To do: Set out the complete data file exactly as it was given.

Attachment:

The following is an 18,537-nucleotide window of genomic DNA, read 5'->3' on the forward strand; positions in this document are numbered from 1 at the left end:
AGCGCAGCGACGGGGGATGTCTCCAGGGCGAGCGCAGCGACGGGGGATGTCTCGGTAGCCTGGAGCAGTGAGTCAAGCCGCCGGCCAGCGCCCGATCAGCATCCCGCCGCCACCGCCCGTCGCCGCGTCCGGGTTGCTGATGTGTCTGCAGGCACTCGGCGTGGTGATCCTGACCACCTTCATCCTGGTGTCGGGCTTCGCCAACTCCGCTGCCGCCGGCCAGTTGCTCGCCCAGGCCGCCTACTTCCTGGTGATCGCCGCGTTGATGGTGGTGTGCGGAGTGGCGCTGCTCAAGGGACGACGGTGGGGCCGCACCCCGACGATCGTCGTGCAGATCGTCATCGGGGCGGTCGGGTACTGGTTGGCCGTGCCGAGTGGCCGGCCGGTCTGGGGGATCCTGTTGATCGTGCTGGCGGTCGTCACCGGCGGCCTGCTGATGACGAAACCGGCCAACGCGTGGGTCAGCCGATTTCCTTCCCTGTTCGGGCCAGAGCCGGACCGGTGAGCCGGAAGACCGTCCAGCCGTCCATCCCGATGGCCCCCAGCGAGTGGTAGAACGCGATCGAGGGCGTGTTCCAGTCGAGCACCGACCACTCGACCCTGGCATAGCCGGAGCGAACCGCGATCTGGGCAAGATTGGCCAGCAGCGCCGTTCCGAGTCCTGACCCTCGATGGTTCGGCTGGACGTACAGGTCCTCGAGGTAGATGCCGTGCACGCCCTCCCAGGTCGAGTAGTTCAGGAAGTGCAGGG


The following is an 18,537-nucleotide window of genomic DNA, read 5'->3' on the forward strand; positions in this document are numbered from 1 at the left end:
AGCGCAGCGACGGGGGATGTCTCCAGGGCGAGCGCAGCGACGGGGGATGTCTCGGTAGCCTGGAGCAGTGAGTCAAGCCGCCGGCCAGCGCCCGATCAGCATCCCGCCGCCACCGCCCGTCGCCGCGTCCGGGTTGCTGATGTGTCTGCAGGCACTCGGCGTGGTGATCCTGACCACCTTCATCCTGGTGTCGGGCTTCGCCAACTCCGCTGCCGCCGGCCAGTTGCTCGCCCAGGCCGCCTACTTCCTGGTGATCGCCGCGTTGATGGTGGTGTGCGGAGTGGCGCTGCTCAAGGGACGACGGTGGGGCCGCACCCCGACGATCGTCGTGCAGATCGTCATCGGGGCGGTCGGGTACTGGTTGGCCGTGCCGAGTGGCCGGCCGGTCTGGGGGATCCTGTTGATCGTGCTGGCGGTCGTCACCGGCGGCCTGCTGATGACGAAACCGGCCAACGCGTGGGTCAGCCGATTTCCTTCCCTGTTCGGGCCAGAGCCGGACCGGTGAGCCGGAAGACCGTCCAGCCGTCCATCCCGATGGCCCCCAGCGAGTGGTAGAACGCGATCGAGGGCGTGTTCCAGTCGAGCACCGACCACTCGACCCTGGCATAGCCGGAGCGAACCGCGATCTGGGCAAGATTGGCCAGCAGCGCCGTTCCGAGTCCTGACCCTCGATGGTTCGGCTGGACGTACAGGTCCTCGAGGTAGATGCCGTGCACGCCCTCCCAGGTCGAGTAGTTCAGGAAGTGCAGGG